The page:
Sports Media Watch’s Paulsen takes an unflinching gander at the treatment of women’s sports, claiming, “From Jennie Finch, to Amanda Beard, to Maria Sharapova and Ana Ivanovic, to Lauren Jackson and Sue Bird, the only aspect of a female athlete that mainstream America cares about is her looks.”
To a much lesser extent than Sharapova, Ivanovic (above) has become the next tennis ‘it’ girl. Her looks have become her biggest draw, to the point where USA and CBS are using glamour photos of her in their promotional graphics.
And none of that is necessarily bad, at least for those two individuals. For the sport of women’s tennis, however, it is a toxic situation. The game itself takes a backseat; Sharapova and Ivanovic are not considered athletes, so much as they are considered pin-up dolls, their ability and talent irrelevant compared to how they look in the new outfit they are wearing. The same can be said of Venus and Serena Williams as well, though to an infinitely lesser extent; for many reasons, not the least of which is their race, they are not considered anywhere nearly as attractive as Sharapova or Ivanovic.
The question becomes what is more important for women’s tennis: play at the highest level, or having the most attractive athletes? Obviously, the powers that be operate under the thought that great play and attractive players are not mutually exclusive. And certainly, that is true. The problem relates to how healthy it is for the biggest draw in the sport to have nothing to do with the sport itself. What happens when Sharapova, Ivanovic and the Williams sisters fail to reach the final? What happens when Justine Henin plays Jelena Jankovic for a Grand Slam title?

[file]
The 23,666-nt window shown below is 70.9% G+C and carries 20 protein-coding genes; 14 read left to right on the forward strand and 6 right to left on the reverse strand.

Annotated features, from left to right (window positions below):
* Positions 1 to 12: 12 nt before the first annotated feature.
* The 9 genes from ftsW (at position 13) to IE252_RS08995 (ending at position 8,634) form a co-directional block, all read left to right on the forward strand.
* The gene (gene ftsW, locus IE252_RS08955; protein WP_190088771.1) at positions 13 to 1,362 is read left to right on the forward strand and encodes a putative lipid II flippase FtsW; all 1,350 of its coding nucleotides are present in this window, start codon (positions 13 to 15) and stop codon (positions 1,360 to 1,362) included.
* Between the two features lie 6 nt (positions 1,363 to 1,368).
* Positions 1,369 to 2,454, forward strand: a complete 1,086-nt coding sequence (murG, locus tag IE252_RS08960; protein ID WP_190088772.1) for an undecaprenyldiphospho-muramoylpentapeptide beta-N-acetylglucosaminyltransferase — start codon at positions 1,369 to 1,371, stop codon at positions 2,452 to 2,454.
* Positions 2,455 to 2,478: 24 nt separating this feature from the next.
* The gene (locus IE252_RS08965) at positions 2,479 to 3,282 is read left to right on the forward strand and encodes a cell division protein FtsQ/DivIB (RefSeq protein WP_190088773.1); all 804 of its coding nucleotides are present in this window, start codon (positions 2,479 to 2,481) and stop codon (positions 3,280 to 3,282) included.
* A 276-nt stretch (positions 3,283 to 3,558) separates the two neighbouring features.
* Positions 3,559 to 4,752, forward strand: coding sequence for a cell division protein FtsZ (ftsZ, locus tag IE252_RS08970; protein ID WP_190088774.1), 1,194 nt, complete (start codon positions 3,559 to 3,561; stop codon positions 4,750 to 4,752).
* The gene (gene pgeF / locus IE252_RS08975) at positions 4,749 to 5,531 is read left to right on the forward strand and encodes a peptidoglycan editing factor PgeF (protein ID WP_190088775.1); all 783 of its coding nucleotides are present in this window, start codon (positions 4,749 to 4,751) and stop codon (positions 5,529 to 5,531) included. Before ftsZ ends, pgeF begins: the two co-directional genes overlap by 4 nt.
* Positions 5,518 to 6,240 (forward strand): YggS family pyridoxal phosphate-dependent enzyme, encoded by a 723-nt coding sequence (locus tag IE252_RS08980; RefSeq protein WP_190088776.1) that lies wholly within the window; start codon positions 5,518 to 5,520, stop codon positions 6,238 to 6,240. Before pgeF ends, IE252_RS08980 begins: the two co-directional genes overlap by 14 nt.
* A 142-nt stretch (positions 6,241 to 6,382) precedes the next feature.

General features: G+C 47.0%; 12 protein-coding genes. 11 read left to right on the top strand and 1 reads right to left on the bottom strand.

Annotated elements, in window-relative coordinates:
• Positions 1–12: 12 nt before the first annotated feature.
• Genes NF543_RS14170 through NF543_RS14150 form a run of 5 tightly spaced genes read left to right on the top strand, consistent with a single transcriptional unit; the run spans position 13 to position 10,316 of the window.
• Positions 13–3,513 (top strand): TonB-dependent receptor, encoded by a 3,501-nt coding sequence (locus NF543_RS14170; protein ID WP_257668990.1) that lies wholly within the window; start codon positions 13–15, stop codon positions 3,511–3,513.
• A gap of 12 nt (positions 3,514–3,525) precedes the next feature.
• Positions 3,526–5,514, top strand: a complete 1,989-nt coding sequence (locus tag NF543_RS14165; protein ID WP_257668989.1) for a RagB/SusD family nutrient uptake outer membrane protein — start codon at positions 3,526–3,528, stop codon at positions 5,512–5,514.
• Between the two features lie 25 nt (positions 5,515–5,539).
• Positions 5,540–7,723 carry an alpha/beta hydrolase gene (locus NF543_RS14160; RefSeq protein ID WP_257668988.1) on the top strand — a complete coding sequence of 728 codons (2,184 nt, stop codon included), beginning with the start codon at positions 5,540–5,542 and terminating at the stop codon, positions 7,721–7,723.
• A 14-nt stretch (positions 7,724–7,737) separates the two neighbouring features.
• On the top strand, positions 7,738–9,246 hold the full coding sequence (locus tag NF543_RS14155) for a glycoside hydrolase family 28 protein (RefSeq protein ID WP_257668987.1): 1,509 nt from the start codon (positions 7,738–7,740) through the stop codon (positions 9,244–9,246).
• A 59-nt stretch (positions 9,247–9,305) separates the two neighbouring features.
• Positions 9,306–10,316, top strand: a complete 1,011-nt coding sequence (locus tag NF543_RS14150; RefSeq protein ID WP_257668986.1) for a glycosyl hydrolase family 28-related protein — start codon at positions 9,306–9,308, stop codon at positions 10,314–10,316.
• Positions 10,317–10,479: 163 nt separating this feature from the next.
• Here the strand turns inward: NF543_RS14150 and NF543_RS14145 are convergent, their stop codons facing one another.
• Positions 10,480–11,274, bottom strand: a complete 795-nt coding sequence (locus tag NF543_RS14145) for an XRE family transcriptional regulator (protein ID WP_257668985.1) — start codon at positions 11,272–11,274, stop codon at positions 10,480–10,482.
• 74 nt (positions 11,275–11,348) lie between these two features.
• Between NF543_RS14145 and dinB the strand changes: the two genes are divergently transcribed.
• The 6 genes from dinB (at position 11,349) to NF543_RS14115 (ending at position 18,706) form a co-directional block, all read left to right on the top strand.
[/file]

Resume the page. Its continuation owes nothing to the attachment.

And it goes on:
I dunno, higher ratings than the MLS or Stanley Cup Playoffs?
Paulsen’s grim conclusion :
When Don Imus made his infamous “nappy-headed whores” comment, many viewed it as a racial, and racist, statement. However, the statement had more to do with the fact that the players on Rutgers were women than the fact that they were black. The message Imus and his crew were sending was that the players were rough and tumble, too masculine — hence the Memphis Grizzlies reference by one of his henchmen — and that made them worthy of ridicule. That is the environment in which female athletes must work. And in that environment, one must be pretty to succeed.
True ’nuff, though if only someone had come to such a shattering conclusion 5 years ago, Warner Brothers might’ve saved themselves the entire production costs of “Juwanna Mann”.